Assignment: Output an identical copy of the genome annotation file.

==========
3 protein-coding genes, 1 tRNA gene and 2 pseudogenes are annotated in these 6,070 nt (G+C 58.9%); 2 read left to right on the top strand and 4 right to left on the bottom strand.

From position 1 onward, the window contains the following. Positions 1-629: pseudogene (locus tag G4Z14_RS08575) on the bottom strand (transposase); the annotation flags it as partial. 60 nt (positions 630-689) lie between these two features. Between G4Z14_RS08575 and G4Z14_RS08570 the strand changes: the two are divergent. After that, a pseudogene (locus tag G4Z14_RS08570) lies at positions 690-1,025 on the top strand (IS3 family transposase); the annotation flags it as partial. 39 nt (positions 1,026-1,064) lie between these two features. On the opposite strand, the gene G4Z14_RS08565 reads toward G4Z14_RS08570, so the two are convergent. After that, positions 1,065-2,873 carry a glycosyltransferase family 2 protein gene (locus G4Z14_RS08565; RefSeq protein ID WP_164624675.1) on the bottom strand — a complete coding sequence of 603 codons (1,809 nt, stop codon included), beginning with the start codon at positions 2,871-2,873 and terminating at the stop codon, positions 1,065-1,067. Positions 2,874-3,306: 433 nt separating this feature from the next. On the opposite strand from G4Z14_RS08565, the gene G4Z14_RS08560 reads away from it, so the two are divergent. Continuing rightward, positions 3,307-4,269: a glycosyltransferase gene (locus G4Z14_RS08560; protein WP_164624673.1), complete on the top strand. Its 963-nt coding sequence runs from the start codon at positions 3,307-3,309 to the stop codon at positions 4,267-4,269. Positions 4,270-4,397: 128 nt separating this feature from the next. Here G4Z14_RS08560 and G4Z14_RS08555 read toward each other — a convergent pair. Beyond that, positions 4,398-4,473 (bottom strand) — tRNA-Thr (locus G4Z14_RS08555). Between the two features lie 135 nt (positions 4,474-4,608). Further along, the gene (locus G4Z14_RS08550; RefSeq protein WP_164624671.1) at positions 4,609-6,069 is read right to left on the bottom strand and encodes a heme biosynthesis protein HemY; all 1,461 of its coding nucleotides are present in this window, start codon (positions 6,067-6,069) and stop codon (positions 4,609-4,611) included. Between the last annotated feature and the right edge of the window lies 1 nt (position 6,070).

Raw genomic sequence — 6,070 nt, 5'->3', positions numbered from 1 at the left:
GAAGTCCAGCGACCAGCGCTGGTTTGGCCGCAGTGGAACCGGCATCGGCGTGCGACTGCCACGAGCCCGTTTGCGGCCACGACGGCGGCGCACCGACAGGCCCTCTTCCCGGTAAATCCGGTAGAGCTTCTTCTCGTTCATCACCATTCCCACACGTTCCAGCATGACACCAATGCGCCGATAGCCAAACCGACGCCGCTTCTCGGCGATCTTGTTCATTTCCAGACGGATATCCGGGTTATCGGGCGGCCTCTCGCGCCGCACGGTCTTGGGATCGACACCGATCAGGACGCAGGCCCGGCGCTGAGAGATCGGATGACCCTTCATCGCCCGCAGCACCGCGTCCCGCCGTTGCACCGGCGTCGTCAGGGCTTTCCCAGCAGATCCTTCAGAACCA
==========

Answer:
3 protein-coding genes, 1 tRNA gene and 2 pseudogenes are annotated in these 6,070 nt (G+C 58.9%); 2 read left to right on the top strand and 4 right to left on the bottom strand.

From position 1 onward, the window contains the following. Positions 1-629: pseudogene (locus tag G4Z14_RS08575) on the bottom strand (transposase); the annotation flags it as partial. 60 nt (positions 630-689) lie between these two features. Between G4Z14_RS08575 and G4Z14_RS08570 the strand changes: the two are divergent. After that, a pseudogene (locus tag G4Z14_RS08570) lies at positions 690-1,025 on the top strand (IS3 family transposase); the annotation flags it as partial. 39 nt (positions 1,026-1,064) lie between these two features. On the opposite strand, the gene G4Z14_RS08565 reads toward G4Z14_RS08570, so the two are convergent. After that, positions 1,065-2,873 carry a glycosyltransferase family 2 protein gene (locus G4Z14_RS08565; RefSeq protein ID WP_164624675.1) on the bottom strand — a complete coding sequence of 603 codons (1,809 nt, stop codon included), beginning with the start codon at positions 2,871-2,873 and terminating at the stop codon, positions 1,065-1,067. Positions 2,874-3,306: 433 nt separating this feature from the next. On the opposite strand from G4Z14_RS08565, the gene G4Z14_RS08560 reads away from it, so the two are divergent. Continuing rightward, positions 3,307-4,269: a glycosyltransferase gene (locus G4Z14_RS08560; protein WP_164624673.1), complete on the top strand. Its 963-nt coding sequence runs from the start codon at positions 3,307-3,309 to the stop codon at positions 4,267-4,269. Positions 4,270-4,397: 128 nt separating this feature from the next. Here G4Z14_RS08560 and G4Z14_RS08555 read toward each other — a convergent pair. Beyond that, positions 4,398-4,473 (bottom strand) — tRNA-Thr (locus G4Z14_RS08555). Between the two features lie 135 nt (positions 4,474-4,608). Further along, the gene (locus G4Z14_RS08550; RefSeq protein WP_164624671.1) at positions 4,609-6,069 is read right to left on the bottom strand and encodes a heme biosynthesis protein HemY; all 1,461 of its coding nucleotides are present in this window, start codon (positions 6,067-6,069) and stop codon (positions 4,609-4,611) included. Between the last annotated feature and the right edge of the window lies 1 nt (position 6,070).

Raw genomic sequence — 6,070 nt, 5'->3', positions numbered from 1 at the left:
GAAGTCCAGCGACCAGCGCTGGTTTGGCCGCAGTGGAACCGGCATCGGCGTGCGACTGCCACGAGCCCGTTTGCGGCCACGACGGCGGCGCACCGACAGGCCCTCTTCCCGGTAAATCCGGTAGAGCTTCTTCTCGTTCATCACCATTCCCACACGTTCCAGCATGACACCAATGCGCCGATAGCCAAACCGACGCCGCTTCTCGGCGATCTTGTTCATTTCCAGACGGATATCCGGGTTATCGGGCGGCCTCTCGCGCCGCACGGTCTTGGGATCGACACCGATCAGGACGCAGGCCCGGCGCTGAGAGATCGGATGACCCTTCATCGCCCGCAGCACCGCGTCCCGCCGTTGCACCGGCGTCGTCAGGGCTTTCCCAGCAGATCCTTCAGAACCA